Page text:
This past weekend was just a little bit crazy for the team of volunteers and staff members at the Bible Center where I’m staying. Correction: it was very crazy. And demanding. And trying. We catered for forty guests at the annual New Years conference.
Just before the guests were scheduled to arrive, we gathered together for a staff meeting. The plan was to discuss each of our roles over the next couple of days and make sure we were all on the same page. Except that’s not what we did. Instead, the director opened his Bible to 1 Kings 17 and read to us from verse eight through to verse sixteen.
Are you familiar with the biblical story of the widow who fed Elijah during the great drought in Israel when king Ahab was on the throne? I was. As the director introduced the story, I already had in my head this image of a picturesque story in which all the characters eagerly trust God to provide, and God provides. And they’re all happy.
As the director read, I reflected on why he chose to read it, even as a major New Years event loomed over us. His wife was sick and tuning in from home via Skype. We were down another staff member who was also sick. We were facing troubles with the heaters and breakers. We, a group of introverts, were expected to reach out of our comfort zones and connect with new people.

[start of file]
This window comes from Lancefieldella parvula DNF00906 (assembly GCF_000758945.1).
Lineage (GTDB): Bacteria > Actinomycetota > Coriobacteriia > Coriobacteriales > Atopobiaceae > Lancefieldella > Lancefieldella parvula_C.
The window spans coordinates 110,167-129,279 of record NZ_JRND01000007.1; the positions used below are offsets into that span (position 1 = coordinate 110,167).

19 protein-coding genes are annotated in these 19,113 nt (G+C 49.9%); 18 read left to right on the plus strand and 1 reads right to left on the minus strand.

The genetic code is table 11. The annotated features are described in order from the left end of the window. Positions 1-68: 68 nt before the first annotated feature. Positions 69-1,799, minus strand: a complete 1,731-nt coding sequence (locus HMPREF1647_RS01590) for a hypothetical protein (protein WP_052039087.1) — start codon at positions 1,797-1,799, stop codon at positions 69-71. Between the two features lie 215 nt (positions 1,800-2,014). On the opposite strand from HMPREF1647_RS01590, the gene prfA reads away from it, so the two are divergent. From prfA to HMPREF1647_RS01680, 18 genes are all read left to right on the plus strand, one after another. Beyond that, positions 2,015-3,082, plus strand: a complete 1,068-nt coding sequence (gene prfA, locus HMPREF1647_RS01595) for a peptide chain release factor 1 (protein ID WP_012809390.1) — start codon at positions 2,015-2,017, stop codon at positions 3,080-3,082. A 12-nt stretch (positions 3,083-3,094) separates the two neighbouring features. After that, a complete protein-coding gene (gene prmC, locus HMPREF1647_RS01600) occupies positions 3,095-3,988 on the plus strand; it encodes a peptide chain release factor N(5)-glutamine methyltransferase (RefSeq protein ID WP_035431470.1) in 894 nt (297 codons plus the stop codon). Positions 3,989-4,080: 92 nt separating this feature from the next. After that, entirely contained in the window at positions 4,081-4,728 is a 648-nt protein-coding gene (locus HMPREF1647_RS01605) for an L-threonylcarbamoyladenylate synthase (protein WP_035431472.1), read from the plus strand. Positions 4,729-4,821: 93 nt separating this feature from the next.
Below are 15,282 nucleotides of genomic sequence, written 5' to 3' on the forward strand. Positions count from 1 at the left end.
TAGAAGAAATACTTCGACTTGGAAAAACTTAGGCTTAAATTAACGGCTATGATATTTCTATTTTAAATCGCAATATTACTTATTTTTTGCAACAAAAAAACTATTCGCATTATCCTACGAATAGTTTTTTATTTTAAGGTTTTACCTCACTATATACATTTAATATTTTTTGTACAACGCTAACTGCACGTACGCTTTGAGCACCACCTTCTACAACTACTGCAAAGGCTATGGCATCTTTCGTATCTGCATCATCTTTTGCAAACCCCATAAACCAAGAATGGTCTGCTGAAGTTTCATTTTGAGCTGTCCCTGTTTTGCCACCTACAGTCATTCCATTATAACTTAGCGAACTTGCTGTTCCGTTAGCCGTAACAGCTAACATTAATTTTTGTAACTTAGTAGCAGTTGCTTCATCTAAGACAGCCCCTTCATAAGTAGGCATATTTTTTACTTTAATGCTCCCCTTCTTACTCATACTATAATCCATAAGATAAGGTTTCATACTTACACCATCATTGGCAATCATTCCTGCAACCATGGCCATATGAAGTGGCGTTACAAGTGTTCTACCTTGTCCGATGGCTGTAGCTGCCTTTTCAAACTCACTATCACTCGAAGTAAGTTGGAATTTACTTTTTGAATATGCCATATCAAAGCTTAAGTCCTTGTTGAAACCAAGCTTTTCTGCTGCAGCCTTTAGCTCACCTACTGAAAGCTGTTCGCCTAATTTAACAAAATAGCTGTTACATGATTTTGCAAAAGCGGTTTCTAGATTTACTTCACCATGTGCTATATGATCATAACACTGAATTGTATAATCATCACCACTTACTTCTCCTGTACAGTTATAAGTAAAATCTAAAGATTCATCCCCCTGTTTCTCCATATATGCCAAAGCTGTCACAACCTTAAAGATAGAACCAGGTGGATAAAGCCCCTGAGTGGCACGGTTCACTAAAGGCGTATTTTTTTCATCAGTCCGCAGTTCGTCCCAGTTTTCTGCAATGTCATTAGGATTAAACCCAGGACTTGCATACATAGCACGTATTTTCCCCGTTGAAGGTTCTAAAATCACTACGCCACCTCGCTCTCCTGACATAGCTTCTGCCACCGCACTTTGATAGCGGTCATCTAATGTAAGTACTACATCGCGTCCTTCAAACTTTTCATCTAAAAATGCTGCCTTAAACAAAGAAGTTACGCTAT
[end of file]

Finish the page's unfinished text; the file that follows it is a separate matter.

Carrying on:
We could be using these spare few minutes to get organized and coordinated. We could be using them to reassign roles to make up for the missing team members.
Then the striking parallel dawned on me. I think God must have impressed it on my heart. Have a look at this snippet of the story in which God is speaking to his prophet, Elijah:
“Arise, go to Zarephath, which belongs to Sidon, and dwell there. Behold, I have commanded a widow there to feed you.”
1 Kings 17:9 (ESV)
This widow lived with her son and had just a small amount of flour and oil left. In fact, when Elijah approached her and asked for some bread, she replied:
“As the Lord your God lives, I have nothing baked, only a handful of flour in a jar and a little oil in a jug. And now I am gathering a couple of sticks that I may go in and prepare it for myself and my son, that we may eat it and die.”
1 Kings 17:12
Why did God command a woman in such a position of poverty to give up all she had? Why didn’t He choose someone more fit for the job? I believe there is potential for great discussion around such questions.
However, today I want to focus not on the reason why, but on the reality that God asks – even commands – us to give out of our poverty; our insufficiency, our inadequacy.
Maybe you’re facing your own “New Years Conference” sort of event. Maybe you feel too small.
I’m sure the widow whom God commanded to feed Elijah felt the same – only worse.
Her situation wasn’t picturesque. It was bleak.
She wasn’t eager to give all she had. She was reluctant.
She literally thought she was going to die, regardless of whether or not she obeyed. And yet she obeyed. And God was faithful.
This year, let’s depend on God. Let’s be willing to give all we have, even when we think all we have is not enough. Even when we think we’ll suffer greatly for our obedience.
Now let’s discuss the “why” and the rest
- Why does God expect us to give when it takes so much effort and hurts so bad?
- But doesn’t God ask us to give our firstfruits, not our leftovers? What’s the difference?
- Can you remember a time when you were in a position where all you had to give of yourself was all you had left (money, energy, resources, etc)?